Politics Opinion

To ward off the 'Teals', Labor must deliver in government

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Prime Minister Anthony Albanese (image via YouTube)

While proceeding cautiously, Labor must deliver on its promises to make Australia a more egalitarian country to maintain its place in the country's political landscape, writes Dr Klaas Woldring

THE NEED FOR major governance system change in Australia is becoming more obvious daily but this is not obvious to the party in power federally and in five states, the Australian Labor Party (ALP). Therefore, it is useful to reflect on this so that more ALP members begin to encourage their politicians to act accordingly. A preparedness to act is sure to be welcomed by the voters. It would result in much more democratic representation and the end of poor policymaking.

The recent by-election win for the Coalition is likely to prolong the leadership of Peter Dutton as opposition leader federally while the strong position of the ALP provides scope and opportunity to test the electorate's desire to bring about electoral system changes. Thus far, this is not happening. Instead, cautious reform and maintenance of the two-party system's cultural attitudes have persisted.

This was recently well explained by author Tim Dunlop, who wrote a perceptive new book about the Teal Independents and the group's forerunners, Voices of Us. Commenting on the remarkable outcome of the 2022 federal election he wrote 'there was something fundamentally wrong with the way our politics worked, and that mainstream political parties were a big part of the problem'.

The underlying expectation by the ALP seemed to proceed from restoring and maintaining the two-party system in spite of the fact that six well-educated women scored surprising victories in lower-house seats and the major parties each gained no more than about one-third of the primary votes overall in the May 2022 Federal Election. Caution by leader Anthony Albanese, prior to and after the election, was and is the dominant post-election strategy. Dunlop also demonstrates that the initial reaction by the ALP was to proceed as if the two-party system culture was not at all disturbed.

Most of the stabilisers of the status quo were maintained and worked as usual, restored where necessary. The new Independent MPs were treated as outsiders of the system and their staff, initially at least, reduced from four to one. Undoubtedly, the ALP had to contend with several major problems left by the appalling performance of the Morrison Government and proceeded to concentrate on restoring confidence in foreign affairs, wages, inflation and housing under quite challenging circumstances. Apart from the questionable AUKUS deal, it did well.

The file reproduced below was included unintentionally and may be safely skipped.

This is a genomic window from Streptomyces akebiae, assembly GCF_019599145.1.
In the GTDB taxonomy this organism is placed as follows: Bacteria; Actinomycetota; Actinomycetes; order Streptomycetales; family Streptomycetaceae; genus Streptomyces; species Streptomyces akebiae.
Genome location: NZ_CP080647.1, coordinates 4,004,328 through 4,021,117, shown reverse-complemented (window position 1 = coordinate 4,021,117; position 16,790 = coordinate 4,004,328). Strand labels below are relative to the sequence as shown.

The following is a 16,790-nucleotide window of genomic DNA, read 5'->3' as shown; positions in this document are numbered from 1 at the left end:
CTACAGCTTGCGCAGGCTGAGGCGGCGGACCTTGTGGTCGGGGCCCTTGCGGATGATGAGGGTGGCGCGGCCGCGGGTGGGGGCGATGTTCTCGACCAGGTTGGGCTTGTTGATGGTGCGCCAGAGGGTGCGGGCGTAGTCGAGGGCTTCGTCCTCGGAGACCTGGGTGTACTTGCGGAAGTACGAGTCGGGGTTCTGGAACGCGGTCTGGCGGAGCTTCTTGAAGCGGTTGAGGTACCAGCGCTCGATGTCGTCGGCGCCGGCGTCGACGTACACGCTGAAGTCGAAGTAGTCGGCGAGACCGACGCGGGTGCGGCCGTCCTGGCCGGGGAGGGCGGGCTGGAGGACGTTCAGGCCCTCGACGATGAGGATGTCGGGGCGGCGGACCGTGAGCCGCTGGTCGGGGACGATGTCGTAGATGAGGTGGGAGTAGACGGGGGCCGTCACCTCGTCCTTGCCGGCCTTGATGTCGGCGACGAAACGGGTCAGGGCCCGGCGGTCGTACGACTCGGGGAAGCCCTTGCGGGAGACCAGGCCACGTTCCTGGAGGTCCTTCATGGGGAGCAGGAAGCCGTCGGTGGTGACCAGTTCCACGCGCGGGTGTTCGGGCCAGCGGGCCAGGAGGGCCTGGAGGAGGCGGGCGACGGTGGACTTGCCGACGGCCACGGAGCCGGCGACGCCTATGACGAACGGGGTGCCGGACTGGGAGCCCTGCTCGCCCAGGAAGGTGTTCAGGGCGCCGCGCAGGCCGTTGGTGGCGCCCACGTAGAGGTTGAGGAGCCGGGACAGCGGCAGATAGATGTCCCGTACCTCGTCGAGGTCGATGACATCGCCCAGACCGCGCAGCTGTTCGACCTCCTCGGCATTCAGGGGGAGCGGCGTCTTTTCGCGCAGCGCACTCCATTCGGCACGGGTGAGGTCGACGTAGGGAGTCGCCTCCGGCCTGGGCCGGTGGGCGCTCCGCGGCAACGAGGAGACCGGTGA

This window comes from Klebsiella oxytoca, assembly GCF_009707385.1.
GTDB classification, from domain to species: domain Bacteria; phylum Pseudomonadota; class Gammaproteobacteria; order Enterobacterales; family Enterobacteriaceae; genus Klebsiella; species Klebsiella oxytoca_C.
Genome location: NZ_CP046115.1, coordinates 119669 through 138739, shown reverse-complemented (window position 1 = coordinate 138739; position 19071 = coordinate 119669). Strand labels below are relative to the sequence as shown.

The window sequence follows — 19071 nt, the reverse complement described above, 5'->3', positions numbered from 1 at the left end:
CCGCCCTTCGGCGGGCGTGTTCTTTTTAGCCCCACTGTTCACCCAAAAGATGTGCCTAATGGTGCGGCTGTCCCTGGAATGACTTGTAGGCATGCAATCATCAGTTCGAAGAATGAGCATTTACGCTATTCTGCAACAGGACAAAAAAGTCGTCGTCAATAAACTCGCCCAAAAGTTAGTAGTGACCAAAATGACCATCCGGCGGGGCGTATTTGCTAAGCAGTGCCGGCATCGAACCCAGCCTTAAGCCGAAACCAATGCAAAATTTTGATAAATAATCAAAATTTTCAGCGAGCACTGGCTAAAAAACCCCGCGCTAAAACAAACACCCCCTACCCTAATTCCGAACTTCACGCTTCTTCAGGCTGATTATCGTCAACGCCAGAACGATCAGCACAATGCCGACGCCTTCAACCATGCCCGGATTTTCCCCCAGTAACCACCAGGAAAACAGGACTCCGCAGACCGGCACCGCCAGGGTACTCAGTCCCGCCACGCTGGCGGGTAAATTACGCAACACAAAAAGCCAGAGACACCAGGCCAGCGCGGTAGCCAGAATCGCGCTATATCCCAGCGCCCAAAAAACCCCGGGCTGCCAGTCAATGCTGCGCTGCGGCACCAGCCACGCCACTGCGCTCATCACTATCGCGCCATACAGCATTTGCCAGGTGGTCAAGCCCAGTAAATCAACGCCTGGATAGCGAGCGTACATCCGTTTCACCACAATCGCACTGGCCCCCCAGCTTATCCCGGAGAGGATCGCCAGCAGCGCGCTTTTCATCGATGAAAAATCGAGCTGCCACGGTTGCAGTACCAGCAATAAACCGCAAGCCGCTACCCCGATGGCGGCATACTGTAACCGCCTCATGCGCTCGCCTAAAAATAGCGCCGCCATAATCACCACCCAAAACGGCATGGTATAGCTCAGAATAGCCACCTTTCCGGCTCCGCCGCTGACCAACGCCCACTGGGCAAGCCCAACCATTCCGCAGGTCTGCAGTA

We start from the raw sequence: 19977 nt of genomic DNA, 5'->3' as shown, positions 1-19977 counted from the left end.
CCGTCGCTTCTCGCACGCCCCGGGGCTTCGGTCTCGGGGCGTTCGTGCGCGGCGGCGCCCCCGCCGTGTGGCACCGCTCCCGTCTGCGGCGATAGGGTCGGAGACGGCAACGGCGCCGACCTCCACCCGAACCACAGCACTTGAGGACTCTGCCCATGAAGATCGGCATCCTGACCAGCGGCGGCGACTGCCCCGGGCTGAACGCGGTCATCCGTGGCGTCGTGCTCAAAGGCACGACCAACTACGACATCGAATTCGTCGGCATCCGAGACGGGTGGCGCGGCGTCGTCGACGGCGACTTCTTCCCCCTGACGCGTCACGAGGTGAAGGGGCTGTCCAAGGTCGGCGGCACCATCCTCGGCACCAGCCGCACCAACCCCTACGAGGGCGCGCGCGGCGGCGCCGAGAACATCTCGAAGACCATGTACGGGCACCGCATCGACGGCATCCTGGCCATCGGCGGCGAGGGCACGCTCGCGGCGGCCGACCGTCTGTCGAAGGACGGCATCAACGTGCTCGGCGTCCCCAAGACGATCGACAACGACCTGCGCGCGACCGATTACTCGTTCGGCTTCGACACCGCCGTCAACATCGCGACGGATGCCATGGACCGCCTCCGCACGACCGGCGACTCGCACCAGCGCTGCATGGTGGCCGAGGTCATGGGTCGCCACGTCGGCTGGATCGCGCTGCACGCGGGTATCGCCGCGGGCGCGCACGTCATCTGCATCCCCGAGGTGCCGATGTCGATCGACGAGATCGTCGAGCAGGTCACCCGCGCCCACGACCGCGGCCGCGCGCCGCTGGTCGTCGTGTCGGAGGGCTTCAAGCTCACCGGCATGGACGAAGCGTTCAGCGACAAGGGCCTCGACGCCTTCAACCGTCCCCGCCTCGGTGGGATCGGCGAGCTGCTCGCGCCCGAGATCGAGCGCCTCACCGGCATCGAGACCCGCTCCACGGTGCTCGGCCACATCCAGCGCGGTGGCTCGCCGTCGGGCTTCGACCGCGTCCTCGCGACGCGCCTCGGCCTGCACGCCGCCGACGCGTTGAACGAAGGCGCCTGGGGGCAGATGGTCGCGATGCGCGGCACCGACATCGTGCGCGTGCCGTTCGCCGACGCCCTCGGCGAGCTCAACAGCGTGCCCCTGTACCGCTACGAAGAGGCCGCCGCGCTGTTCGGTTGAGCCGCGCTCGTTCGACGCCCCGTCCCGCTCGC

The Albanese team quickly gained additional support but the governance system itself was not questioned. With a national conference in the offing, it seems timely to pose some very fundamental questions. The Teal success very much suggests the end of the two-party system and the issue for the ALP is not to protect this system but to ask themselves what the party can do to anticipate further new demands about representation; improve the Australian system of governance; and benefit as a party from initiating major changes.

In a recent opinion piece in The Sydney Morning Herald, journalist Shaun Carney argues that the ALP has certainly made political capital in its first year but that 'it cannot be banked'. Given the disappointing performance of the Coalition under Dutton and the lack of convincing improvement, the ALP has the task and opportunity to float new initiatives. It is quite possible that the Teals will grow in numbers and both major parties will suffer further as a consequence.

The ALP needs to prepare for a different electoral system in which it can be joined by the Greens and progressive Independents in government. The idea that it should continue to govern "in its own right” is in fact a two-party system value which no longer suits this multicultural society.

In the latter part of Dunlop’s new book, the author clearly praises the proportional representation system and refers favourably to the outstanding work by the Dutch-American theorist Arend Lijphart who strongly recommended that the system for the U.S. should also be proportional.  

Dunlop wrote:

'I am saying that voting trends, and the 2022 election in particular, indicate that Australians were keen to break out of the two-party system, as expressed in our voting patterns, and reform the system so that it is more proportional.' 

He quotes Lijphart at some length: 

'The beauty of PR is that, in addition to producing proportionality and minority representation, it treats all groups, ethnic, racial, religious, or even non-communal groups, in a completely equal and even-handed fashion. Why deviate from full PR at all?'

'Why, indeed?'  Dunlop concludes.

Dr Klaas Woldring is a former associate professor at Southern Cross University and former convenor of ABC Friends (Central Coast).

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